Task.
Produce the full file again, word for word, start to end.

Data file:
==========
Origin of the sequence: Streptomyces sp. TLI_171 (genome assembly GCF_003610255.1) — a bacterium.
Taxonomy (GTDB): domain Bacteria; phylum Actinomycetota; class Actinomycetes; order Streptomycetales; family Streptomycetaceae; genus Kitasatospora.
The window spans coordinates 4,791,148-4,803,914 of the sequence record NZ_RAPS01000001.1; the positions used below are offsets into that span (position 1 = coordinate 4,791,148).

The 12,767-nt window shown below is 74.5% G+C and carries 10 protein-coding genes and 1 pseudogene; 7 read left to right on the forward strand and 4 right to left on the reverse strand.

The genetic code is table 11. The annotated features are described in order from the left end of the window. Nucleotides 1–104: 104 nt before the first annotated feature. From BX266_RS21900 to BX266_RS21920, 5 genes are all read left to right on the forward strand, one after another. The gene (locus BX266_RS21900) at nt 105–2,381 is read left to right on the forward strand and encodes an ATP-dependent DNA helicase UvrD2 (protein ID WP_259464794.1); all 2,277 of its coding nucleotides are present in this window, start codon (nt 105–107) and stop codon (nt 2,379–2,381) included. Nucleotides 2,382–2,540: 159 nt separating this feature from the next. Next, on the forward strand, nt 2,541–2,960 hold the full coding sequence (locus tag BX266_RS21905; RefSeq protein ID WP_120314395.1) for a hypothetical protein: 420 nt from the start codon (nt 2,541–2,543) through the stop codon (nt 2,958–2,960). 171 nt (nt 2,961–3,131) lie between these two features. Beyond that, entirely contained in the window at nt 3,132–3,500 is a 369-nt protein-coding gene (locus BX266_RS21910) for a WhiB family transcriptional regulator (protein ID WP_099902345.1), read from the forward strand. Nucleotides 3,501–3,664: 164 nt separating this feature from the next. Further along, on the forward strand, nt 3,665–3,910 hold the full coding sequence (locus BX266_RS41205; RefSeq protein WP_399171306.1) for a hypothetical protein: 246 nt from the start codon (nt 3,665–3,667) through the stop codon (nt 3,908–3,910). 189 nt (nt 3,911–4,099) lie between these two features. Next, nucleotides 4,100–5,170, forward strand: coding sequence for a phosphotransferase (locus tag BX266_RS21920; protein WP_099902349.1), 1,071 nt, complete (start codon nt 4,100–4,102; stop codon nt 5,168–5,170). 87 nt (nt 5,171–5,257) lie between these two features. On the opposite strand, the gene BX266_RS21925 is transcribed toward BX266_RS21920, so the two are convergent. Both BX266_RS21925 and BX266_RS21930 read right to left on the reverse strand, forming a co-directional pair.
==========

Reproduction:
Origin of the sequence: Streptomyces sp. TLI_171 (genome assembly GCF_003610255.1) — a bacterium.
Taxonomy (GTDB): domain Bacteria; phylum Actinomycetota; class Actinomycetes; order Streptomycetales; family Streptomycetaceae; genus Kitasatospora.
The window spans coordinates 4,791,148-4,803,914 of the sequence record NZ_RAPS01000001.1; the positions used below are offsets into that span (position 1 = coordinate 4,791,148).

The 12,767-nt window shown below is 74.5% G+C and carries 10 protein-coding genes and 1 pseudogene; 7 read left to right on the forward strand and 4 right to left on the reverse strand.

The genetic code is table 11. The annotated features are described in order from the left end of the window. Nucleotides 1–104: 104 nt before the first annotated feature. From BX266_RS21900 to BX266_RS21920, 5 genes are all read left to right on the forward strand, one after another. The gene (locus BX266_RS21900) at nt 105–2,381 is read left to right on the forward strand and encodes an ATP-dependent DNA helicase UvrD2 (protein ID WP_259464794.1); all 2,277 of its coding nucleotides are present in this window, start codon (nt 105–107) and stop codon (nt 2,379–2,381) included. Nucleotides 2,382–2,540: 159 nt separating this feature from the next. Next, on the forward strand, nt 2,541–2,960 hold the full coding sequence (locus tag BX266_RS21905; RefSeq protein ID WP_120314395.1) for a hypothetical protein: 420 nt from the start codon (nt 2,541–2,543) through the stop codon (nt 2,958–2,960). 171 nt (nt 2,961–3,131) lie between these two features. Beyond that, entirely contained in the window at nt 3,132–3,500 is a 369-nt protein-coding gene (locus BX266_RS21910) for a WhiB family transcriptional regulator (protein ID WP_099902345.1), read from the forward strand. Nucleotides 3,501–3,664: 164 nt separating this feature from the next. Further along, on the forward strand, nt 3,665–3,910 hold the full coding sequence (locus BX266_RS41205; RefSeq protein WP_399171306.1) for a hypothetical protein: 246 nt from the start codon (nt 3,665–3,667) through the stop codon (nt 3,908–3,910). 189 nt (nt 3,911–4,099) lie between these two features. Next, nucleotides 4,100–5,170, forward strand: coding sequence for a phosphotransferase (locus tag BX266_RS21920; protein WP_099902349.1), 1,071 nt, complete (start codon nt 4,100–4,102; stop codon nt 5,168–5,170). 87 nt (nt 5,171–5,257) lie between these two features. On the opposite strand, the gene BX266_RS21925 is transcribed toward BX266_RS21920, so the two are convergent. Both BX266_RS21925 and BX266_RS21930 read right to left on the reverse strand, forming a co-directional pair.